Because space and time are closely related, time is needed to instantiate anything as real at all.
But reality sucks. In the world of idea, everything is compatible. In the world of matter, solid objects collide with and obstruct each other, and certain things just can’t co-exist. Bummer. Life is pain, but we need to be alive to feel anything. This is why reality must occasionally be abolished, through the occasional abolition and interruption of time.
If time is distance, the end of time means everything collapses into one point, and everything is united, which sounds alternately like death, meeting God, ecstatic, or orgiastic, depending on how you interpret it. Every culture recognized this, one of the most iconic recognitions of this being the holiday Saturnalia. During Saturnalia, hierarchy was suspended, slaves went free all January, sometimes masters waited on them, and a ceremonial Lord of the Saturnalia was randomly elected to give ridiculous arbitrary commands to send it over the top.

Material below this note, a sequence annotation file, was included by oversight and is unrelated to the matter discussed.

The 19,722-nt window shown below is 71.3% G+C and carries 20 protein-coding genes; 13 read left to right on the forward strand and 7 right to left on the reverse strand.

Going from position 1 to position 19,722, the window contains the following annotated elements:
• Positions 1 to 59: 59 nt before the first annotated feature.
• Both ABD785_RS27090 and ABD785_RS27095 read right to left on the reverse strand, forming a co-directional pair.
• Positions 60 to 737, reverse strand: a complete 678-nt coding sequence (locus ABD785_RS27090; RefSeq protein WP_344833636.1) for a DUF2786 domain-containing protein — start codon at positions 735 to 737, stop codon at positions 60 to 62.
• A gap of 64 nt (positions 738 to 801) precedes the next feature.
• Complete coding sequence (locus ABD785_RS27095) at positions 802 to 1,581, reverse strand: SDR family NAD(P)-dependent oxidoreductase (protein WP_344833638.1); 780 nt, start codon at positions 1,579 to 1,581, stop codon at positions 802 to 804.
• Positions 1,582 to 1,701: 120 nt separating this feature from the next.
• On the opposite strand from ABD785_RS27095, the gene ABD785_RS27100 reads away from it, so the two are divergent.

This rhythm is built into the seasons, the wheel of the year. You have spring and fall as change and flow, and summer and winter as opposite forms of the abolition of time, time standing still.
The hexagon’s compromise between polygonality and circularity symbolizes this seasonal compromise and alternation between time flowing, and time abolishing itself, built into the nature and rhythm of time itself. And yet, time exists in painful quantifiable increments much of the time, which are absolutely necessary, to make us appreciate the party-times when time is abolished. This necessary alternation between imprisonment and liberation is the nature of time. Thus the hexagon represents time.
The Hexagon as a Symbol of a Symbolic, Meaningful Universe